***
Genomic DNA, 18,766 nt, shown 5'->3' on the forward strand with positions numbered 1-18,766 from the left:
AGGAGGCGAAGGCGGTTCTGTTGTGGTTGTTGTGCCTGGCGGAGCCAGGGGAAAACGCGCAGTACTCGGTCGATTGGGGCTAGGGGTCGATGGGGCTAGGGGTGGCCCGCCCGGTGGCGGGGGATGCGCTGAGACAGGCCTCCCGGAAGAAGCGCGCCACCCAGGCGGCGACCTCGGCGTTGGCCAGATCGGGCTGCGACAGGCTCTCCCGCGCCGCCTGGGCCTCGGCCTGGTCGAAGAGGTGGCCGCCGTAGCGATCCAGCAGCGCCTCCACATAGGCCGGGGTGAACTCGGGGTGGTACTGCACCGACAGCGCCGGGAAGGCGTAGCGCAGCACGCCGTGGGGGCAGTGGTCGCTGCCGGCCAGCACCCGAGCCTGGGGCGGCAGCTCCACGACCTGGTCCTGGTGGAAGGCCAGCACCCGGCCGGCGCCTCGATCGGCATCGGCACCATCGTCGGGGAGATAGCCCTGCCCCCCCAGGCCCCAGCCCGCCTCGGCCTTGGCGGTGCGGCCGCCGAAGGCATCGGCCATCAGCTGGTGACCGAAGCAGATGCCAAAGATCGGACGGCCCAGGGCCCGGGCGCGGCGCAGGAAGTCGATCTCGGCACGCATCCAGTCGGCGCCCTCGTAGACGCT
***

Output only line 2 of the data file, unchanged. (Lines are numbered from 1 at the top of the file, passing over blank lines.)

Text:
AGGAGGCGAAGGCGGTTCTGTTGTGGTTGTTGTGCCTGGCGGAGCCAGGGGAAAACGCGCAGTACTCGGTCGATTGGGGCTAGGGGTCGATGGGGCTAGGGGTGGCCCGCCCGGTGGCGGGGGATGCGCTGAGACAGGCCTCCCGGAAGAAGCGCGCCACCCAGGCGGCGACCTCGGCGTTGGCCAGATCGGGCTGCGACAGGCTCTCCCGCGCCGCCTGGGCCTCGGCCTGGTCGAAGAGGTGGCCGCCGTAGCGATCCAGCAGCGCCTCCACATAGGCCGGGGTGAACTCGGGGTGGTACTGCACCGACAGCGCCGGGAAGGCGTAGCGCAGCACGCCGTGGGGGCAGTGGTCGCTGCCGGCCAGCACCCGAGCCTGGGGCGGCAGCTCCACGACCTGGTCCTGGTGGAAGGCCAGCACCCGGCCGGCGCCTCGATCGGCATCGGCACCATCGTCGGGGAGATAGCCCTGCCCCCCCAGGCCCCAGCCCGCCTCGGCCTTGGCGGTGCGGCCGCCGAAGGCATCGGCCATCAGCTGGTGACCGAAGCAGATGCCAAAGATCGGACGGCCCAGGGCCCGGGCGCGGCGCAGGAAGTCGATCTCGGCACGCATCCAGTCGGCGCCCTCGTAGACGCT